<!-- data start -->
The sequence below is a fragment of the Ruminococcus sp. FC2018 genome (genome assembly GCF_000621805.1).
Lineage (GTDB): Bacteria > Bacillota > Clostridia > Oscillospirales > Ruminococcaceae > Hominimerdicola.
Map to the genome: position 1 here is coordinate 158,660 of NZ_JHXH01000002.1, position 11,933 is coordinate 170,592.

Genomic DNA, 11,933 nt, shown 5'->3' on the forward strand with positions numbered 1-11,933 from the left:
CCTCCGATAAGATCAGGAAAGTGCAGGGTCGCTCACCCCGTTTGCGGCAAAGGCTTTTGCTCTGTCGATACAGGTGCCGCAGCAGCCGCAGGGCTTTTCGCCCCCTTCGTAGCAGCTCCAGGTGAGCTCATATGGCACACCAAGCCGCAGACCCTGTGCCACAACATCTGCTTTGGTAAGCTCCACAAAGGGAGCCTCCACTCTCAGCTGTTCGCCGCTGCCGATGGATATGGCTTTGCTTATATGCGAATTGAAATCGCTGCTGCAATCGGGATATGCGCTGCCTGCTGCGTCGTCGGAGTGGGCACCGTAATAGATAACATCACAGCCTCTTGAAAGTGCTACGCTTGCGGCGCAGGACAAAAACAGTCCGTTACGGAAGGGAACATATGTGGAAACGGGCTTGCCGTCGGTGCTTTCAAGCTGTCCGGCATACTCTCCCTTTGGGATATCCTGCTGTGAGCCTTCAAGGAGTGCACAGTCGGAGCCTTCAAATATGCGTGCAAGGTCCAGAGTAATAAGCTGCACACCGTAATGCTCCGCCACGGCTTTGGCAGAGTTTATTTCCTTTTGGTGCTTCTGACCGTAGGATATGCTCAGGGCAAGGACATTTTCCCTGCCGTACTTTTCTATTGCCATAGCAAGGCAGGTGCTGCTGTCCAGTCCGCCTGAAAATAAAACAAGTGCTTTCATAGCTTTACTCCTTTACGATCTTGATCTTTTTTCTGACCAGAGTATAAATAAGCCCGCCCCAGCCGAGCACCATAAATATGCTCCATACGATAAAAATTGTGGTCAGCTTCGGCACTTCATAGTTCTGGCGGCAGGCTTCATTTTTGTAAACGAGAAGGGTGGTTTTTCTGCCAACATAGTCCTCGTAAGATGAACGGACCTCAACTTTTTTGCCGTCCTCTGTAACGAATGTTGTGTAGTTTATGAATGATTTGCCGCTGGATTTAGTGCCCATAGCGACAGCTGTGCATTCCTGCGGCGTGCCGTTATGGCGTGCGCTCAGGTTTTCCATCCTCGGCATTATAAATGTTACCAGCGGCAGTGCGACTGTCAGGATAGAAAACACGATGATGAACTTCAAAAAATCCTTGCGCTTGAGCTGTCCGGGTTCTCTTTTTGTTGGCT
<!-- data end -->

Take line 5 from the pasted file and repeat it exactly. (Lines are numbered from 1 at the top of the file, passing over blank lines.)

CCTCCGATAAGATCAGGAAAGTGCAGGGTCGCTCACCCCGTTTGCGGCAAAGGCTTTTGCTCTGTCGATACAGGTGCCGCAGCAGCCGCAGGGCTTTTCGCCCCCTTCGTAGCAGCTCCAGGTGAGCTCATATGGCACACCAAGCCGCAGACCCTGTGCCACAACATCTGCTTTGGTAAGCTCCACAAAGGGAGCCTCCACTCTCAGCTGTTCGCCGCTGCCGATGGATATGGCTTTGCTTATATGCGAATTGAAATCGCTGCTGCAATCGGGATATGCGCTGCCTGCTGCGTCGTCGGAGTGGGCACCGTAATAGATAACATCACAGCCTCTTGAAAGTGCTACGCTTGCGGCGCAGGACAAAAACAGTCCGTTACGGAAGGGAACATATGTGGAAACGGGCTTGCCGTCGGTGCTTTCAAGCTGTCCGGCATACTCTCCCTTTGGGATATCCTGCTGTGAGCCTTCAAGGAGTGCACAGTCGGAGCCTTCAAATATGCGTGCAAGGTCCAGAGTAATAAGCTGCACACCGTAATGCTCCGCCACGGCTTTGGCAGAGTTTATTTCCTTTTGGTGCTTCTGACCGTAGGATATGCTCAGGGCAAGGACATTTTCCCTGCCGTACTTTTCTATTGCCATAGCAAGGCAGGTGCTGCTGTCCAGTCCGCCTGAAAATAAAACAAGTGCTTTCATAGCTTTACTCCTTTACGATCTTGATCTTTTTTCTGACCAGAGTATAAATAAGCCCGCCCCAGCCGAGCACCATAAATATGCTCCATACGATAAAAATTGTGGTCAGCTTCGGCACTTCATAGTTCTGGCGGCAGGCTTCATTTTTGTAAACGAGAAGGGTGGTTTTTCTGCCAACATAGTCCTCGTAAGATGAACGGACCTCAACTTTTTTGCCGTCCTCTGTAACGAATGTTGTGTAGTTTATGAATGATTTGCCGCTGGATTTAGTGCCCATAGCGACAGCTGTGCATTCCTGCGGCGTGCCGTTATGGCGTGCGCTCAGGTTTTCCATCCTCGGCATTATAAATGTTACCAGCGGCAGTGCGACTGTCAGGATAGAAAACACGATGATGAACTTCAAAAAATCCTTGCGCTTGAGCTGTCCGGGTTCTCTTTTTGTTGGCT